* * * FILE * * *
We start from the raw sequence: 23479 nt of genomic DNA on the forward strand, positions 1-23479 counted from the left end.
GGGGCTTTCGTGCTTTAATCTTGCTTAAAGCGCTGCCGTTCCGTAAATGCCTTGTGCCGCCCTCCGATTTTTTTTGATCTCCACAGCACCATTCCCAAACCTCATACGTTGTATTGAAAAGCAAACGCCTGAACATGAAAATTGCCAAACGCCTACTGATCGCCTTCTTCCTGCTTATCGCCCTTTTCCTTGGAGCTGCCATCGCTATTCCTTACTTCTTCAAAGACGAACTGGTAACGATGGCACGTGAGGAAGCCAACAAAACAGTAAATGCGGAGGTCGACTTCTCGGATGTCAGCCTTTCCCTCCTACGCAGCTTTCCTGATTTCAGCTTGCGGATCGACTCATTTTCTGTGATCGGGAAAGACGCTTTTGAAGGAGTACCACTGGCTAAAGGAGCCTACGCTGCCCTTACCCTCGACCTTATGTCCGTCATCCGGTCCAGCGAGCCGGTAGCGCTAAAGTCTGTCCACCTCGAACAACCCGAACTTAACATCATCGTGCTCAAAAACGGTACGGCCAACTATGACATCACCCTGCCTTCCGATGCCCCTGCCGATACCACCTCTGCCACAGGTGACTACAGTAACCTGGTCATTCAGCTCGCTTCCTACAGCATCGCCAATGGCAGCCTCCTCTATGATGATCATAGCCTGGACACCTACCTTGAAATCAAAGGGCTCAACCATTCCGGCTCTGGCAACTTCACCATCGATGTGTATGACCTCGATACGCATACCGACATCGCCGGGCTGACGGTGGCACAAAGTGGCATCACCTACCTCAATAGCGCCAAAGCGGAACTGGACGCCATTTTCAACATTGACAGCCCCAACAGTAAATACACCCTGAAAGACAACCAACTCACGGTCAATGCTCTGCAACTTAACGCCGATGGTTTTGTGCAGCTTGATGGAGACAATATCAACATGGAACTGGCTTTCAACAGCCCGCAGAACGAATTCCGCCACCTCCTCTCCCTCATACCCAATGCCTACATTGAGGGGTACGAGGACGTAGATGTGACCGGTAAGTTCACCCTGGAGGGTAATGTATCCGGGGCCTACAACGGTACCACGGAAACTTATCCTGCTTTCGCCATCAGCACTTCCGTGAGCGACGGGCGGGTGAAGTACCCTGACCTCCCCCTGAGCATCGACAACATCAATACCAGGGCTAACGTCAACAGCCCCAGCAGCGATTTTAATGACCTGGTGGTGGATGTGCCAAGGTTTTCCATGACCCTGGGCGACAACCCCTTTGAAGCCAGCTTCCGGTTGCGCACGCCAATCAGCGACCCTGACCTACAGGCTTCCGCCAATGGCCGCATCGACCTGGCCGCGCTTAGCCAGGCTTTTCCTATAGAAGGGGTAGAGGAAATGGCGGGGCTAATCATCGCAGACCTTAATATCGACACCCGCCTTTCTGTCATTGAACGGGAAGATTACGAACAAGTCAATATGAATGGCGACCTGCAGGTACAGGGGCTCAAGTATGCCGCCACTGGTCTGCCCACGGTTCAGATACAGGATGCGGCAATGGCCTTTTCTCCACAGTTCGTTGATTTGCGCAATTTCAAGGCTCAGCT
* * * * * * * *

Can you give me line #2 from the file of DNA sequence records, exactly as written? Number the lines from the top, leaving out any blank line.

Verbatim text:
GGGGCTTTCGTGCTTTAATCTTGCTTAAAGCGCTGCCGTTCCGTAAATGCCTTGTGCCGCCCTCCGATTTTTTTTGATCTCCACAGCACCATTCCCAAACCTCATACGTTGTATTGAAAAGCAAACGCCTGAACATGAAAATTGCCAAACGCCTACTGATCGCCTTCTTCCTGCTTATCGCCCTTTTCCTTGGAGCTGCCATCGCTATTCCTTACTTCTTCAAAGACGAACTGGTAACGATGGCACGTGAGGAAGCCAACAAAACAGTAAATGCGGAGGTCGACTTCTCGGATGTCAGCCTTTCCCTCCTACGCAGCTTTCCTGATTTCAGCTTGCGGATCGACTCATTTTCTGTGATCGGGAAAGACGCTTTTGAAGGAGTACCACTGGCTAAAGGAGCCTACGCTGCCCTTACCCTCGACCTTATGTCCGTCATCCGGTCCAGCGAGCCGGTAGCGCTAAAGTCTGTCCACCTCGAACAACCCGAACTTAACATCATCGTGCTCAAAAACGGTACGGCCAACTATGACATCACCCTGCCTTCCGATGCCCCTGCCGATACCACCTCTGCCACAGGTGACTACAGTAACCTGGTCATTCAGCTCGCTTCCTACAGCATCGCCAATGGCAGCCTCCTCTATGATGATCATAGCCTGGACACCTACCTTGAAATCAAAGGGCTCAACCATTCCGGCTCTGGCAACTTCACCATCGATGTGTATGACCTCGATACGCATACCGACATCGCCGGGCTGACGGTGGCACAAAGTGGCATCACCTACCTCAATAGCGCCAAAGCGGAACTGGACGCCATTTTCAACATTGACAGCCCCAACAGTAAATACACCCTGAAAGACAACCAACTCACGGTCAATGCTCTGCAACTTAACGCCGATGGTTTTGTGCAGCTTGATGGAGACAATATCAACATGGAACTGGCTTTCAACAGCCCGCAGAACGAATTCCGCCACCTCCTCTCCCTCATACCCAATGCCTACATTGAGGGGTACGAGGACGTAGATGTGACCGGTAAGTTCACCCTGGAGGGTAATGTATCCGGGGCCTACAACGGTACCACGGAAACTTATCCTGCTTTCGCCATCAGCACTTCCGTGAGCGACGGGCGGGTGAAGTACCCTGACCTCCCCCTGAGCATCGACAACATCAATACCAGGGCTAACGTCAACAGCCCCAGCAGCGATTTTAATGACCTGGTGGTGGATGTGCCAAGGTTTTCCATGACCCTGGGCGACAACCCCTTTGAAGCCAGCTTCCGGTTGCGCACGCCAATCAGCGACCCTGACCTACAGGCTTCCGCCAATGGCCGCATCGACCTGGCCGCGCTTAGCCAGGCTTTTCCTATAGAAGGGGTAGAGGAAATGGCGGGGCTAATCATCGCAGACCTTAATATCGACACCCGCCTTTCTGTCATTGAACGGGAAGATTACGAACAAGTCAATATGAATGGCGACCTGCAGGTACAGGGGCTCAAGTATGCCGCCACTGGTCTGCCCACGGTTCAGATACAGGATGCGGCAATGGCCTTTTCTCCACAGTTCGTTGATTTGCGCAATTTCAAGGCTCAGCT